39   
40 FB.getLoginStatus(t, false);
41   
42 function t (response) {
43   
44   if (response.session) {
45     r = response;
46   
47     var query = FB.Data.query('select name, uid from user 
       &rarrhk;where uid={0}', r.session.uid);
48   
49     query.wait(
50       function(rows) {
51          document.getElementById("who").innerHTML = 
            &rarrhk;rows[0].name + "\'s Minions!";
52       }
53     );
54   
55     var query2 = FB.Data.query('select uid1, uid2 from 
       &rarrhk;friend where uid1={0} order by uid2', r.session.uid);
56     query2.wait(
57       function(rows) {
58          var i = 0;
59          var friends = "";
60   
61          while (rows[i]) {
62              var friend = "<img width='20px' height='20px'
                &rarrhk;src=http://graph.facebook.com/" + rows[i].uid2 
                &rarrhk;+ "/picture> ";
63              friends = friends + friend;
64   
65              if ((i%20) == 19) { friends = friends + "<br>"; }
66              i++;
67          }
68   
69          document.getElementById("result").innerHTML = friends;
70       }
71     );
72   
73   } else {
74     FB.login(function(response) {
75       if (response.session) {
76          // user successfully logged in
77       } else {
78          // user canceled login
79       }
80     });
81     r = null;
82   }
83 };
84   
85   
86 </script>
87   
88 <p>
89 <fb:like href="http://apps.facebook.com/mikestestpage/" 
    &rarrhk;width="450" height="80"/>
90   
91 </body>
92 </http>
93 EOF
94 ;

This is a simple Perl script, but it's meant to be as language-agnostic as possible. All it does is output some static HTML. Lines 1–13 are simple boilerplate that produce a valid HTTP and HTML header. Line 13 loads the Facebook JavaScript API. I discovered that my application didn't work unless I included the code in lines 16 and 17; Facebook must use that DOM container internally. The rest of the code is the fun part.

Lines 19–23 create the simple application's layout by creating a who and a result DOM container. The rest of the code is devoted to populating those containers. It's all done in the JavaScript starting on line 27.

Lines 31–38 are where you initialize the Facebook API by passing it an object that contains, among other things, your application's unique identifier. Line 40 calls the getLoginStatus method and passes it two parameters. The first parameter is a callback function that gets called when this method returns. The second parameter has to do with authentication caching; I found that if I set it to True, my callback was called twice, which didn't work very well.

The main code is in the callback function in lines 42–83. Line 44 checks to see if the user is logged in. If not, the else statement block on lines 73–82 is executed. In this simple application, users will be given the opportunity to log in and then must reload the page. More sophisticated applications would reload the page for them, of course.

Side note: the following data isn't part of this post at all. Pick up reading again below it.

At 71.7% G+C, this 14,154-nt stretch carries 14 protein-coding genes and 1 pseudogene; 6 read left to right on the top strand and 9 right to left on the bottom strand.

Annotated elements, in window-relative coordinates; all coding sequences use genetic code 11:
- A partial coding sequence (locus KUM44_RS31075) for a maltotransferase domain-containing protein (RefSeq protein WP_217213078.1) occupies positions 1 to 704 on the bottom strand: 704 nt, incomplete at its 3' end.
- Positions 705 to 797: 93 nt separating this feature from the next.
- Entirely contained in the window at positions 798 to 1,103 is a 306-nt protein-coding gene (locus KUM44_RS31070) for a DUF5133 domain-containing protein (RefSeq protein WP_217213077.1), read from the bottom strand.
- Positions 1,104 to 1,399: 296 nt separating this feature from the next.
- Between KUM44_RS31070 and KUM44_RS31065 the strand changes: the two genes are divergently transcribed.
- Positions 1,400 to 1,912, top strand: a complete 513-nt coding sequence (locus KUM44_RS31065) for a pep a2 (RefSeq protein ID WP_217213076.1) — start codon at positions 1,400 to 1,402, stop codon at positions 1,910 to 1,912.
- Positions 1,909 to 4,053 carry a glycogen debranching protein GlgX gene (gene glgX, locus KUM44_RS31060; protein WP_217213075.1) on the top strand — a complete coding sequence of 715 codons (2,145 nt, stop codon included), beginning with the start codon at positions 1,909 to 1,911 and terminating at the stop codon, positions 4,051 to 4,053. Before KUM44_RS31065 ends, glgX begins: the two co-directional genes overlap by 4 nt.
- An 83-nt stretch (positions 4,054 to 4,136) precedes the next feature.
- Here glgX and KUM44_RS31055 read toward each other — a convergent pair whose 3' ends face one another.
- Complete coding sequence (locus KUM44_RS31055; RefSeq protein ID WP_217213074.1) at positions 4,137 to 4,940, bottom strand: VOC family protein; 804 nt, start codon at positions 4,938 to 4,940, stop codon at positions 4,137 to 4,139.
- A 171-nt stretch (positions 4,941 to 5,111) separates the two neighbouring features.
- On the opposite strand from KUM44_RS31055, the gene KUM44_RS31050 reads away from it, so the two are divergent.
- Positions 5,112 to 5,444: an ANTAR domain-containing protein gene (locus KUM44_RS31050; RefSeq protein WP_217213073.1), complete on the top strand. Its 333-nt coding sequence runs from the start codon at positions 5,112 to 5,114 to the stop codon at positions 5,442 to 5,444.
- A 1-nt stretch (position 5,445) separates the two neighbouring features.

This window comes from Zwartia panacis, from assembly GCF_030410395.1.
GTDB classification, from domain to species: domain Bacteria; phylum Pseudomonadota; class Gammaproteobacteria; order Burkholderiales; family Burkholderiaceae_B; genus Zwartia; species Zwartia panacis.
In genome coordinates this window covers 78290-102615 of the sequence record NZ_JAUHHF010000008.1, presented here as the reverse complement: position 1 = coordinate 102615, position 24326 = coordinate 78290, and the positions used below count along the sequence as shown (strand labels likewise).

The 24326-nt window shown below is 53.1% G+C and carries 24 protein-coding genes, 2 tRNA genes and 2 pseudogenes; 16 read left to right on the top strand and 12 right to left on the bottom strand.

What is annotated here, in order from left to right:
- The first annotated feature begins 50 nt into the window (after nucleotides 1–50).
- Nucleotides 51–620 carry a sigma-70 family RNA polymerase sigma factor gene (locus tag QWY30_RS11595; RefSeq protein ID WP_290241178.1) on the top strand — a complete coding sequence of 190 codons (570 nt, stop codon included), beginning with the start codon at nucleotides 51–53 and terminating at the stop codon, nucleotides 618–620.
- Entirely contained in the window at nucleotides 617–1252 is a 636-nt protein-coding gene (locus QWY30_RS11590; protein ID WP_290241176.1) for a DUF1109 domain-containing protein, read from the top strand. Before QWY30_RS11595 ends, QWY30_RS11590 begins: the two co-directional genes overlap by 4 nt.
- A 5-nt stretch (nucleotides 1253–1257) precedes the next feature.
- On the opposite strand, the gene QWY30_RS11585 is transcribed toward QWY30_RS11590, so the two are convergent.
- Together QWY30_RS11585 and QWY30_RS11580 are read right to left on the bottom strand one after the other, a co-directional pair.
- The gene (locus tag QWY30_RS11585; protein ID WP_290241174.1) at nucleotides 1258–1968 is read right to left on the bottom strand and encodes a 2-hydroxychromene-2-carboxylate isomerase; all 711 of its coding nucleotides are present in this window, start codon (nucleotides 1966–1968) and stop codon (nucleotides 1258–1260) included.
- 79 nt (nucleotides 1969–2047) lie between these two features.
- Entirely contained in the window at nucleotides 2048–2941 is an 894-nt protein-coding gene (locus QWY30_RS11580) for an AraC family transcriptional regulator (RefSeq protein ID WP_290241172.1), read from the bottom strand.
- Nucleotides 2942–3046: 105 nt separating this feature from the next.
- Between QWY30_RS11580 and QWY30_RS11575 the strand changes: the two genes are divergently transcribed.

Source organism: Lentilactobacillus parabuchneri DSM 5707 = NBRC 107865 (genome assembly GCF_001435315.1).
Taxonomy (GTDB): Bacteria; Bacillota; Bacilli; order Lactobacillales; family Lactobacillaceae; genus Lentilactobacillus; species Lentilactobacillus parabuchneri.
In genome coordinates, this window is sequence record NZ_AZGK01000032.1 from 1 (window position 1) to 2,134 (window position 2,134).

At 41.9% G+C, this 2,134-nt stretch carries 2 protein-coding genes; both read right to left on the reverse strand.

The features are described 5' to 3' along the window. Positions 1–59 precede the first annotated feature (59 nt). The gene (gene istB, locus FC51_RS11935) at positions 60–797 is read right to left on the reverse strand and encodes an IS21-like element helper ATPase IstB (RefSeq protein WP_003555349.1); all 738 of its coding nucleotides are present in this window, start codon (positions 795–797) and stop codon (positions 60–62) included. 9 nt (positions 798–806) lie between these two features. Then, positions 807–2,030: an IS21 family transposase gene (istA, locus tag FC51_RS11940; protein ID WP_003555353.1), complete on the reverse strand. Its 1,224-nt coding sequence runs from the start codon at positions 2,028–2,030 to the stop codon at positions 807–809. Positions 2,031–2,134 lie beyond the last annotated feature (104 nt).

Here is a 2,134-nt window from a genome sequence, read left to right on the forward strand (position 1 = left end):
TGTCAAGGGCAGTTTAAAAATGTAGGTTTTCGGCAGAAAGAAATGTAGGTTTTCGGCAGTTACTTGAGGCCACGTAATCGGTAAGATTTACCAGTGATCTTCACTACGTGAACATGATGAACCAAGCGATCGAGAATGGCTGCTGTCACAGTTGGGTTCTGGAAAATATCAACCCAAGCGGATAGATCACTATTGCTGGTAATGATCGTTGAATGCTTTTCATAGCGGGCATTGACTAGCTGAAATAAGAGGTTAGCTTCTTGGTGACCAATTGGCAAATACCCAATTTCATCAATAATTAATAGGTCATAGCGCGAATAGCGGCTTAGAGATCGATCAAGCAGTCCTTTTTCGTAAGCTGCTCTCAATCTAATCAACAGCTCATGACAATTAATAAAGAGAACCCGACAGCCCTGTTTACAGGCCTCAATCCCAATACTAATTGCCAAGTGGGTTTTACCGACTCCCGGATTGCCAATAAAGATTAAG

That leaves lines 45–71. Line 47 creates an FQL query, as discussed earlier. All this query does is get the user's name. Lines 49–53 use the wait method to get the results and process them using a callback function that you pass implicitly as a parameter. Here, all you're doing is creating a string value with the query results and placing it inside the who DOM container. The fact that this method is called wait is a bit of a misnomer. This is not a blocking call. This function will be called asynchronously as the results are returned to the client.

In lines 55 and 56, you set up another query and process the results in another callback function. Only this time, the query selects all of the current user's friends by UID number. The callback function, in lines 57–70 loops over that result set. Each time through the loop, you build up an IMG tag that points to the thumbnail picture of each of the user's friends. On line 65, you ensure that you start a new row of pictures after every 20 pictures are rendered. Finally, you send all of the image tags, en masse, to the result DOM container. The browser then begins to load the images.

And, that's the bulk of the application, except for that little piece of magic on line 89. The <fb:like> tag is a tag that Facebook interprets before it sends the results to your application's canvas. In this case, you're asking Facebook to provide you with a Like button that your users can press to indicate to their friends that your program is worth trying. There is an entire class of such tags, known as the Extensible FaceBook Markup Language (XFBML), and I've barely scratched the surface of what's available. This article was meant as a teaser to let you know that this functionality is available.

Figure 3 shows the results of this simple application.

Figure 3

Figure 3. My Minions

As you can see, Facebook has a huge user base and provides many powerful ways to interact with those users. I've demonstrated a couple neat tricks you can use with your own Web pages, as well as provided an introduction to the Facebook Javascript API. I've also briefly shown how to integrate your application into the Facebook framework. I hope this has been fun, and I hope it piques your interest in Facebook application development.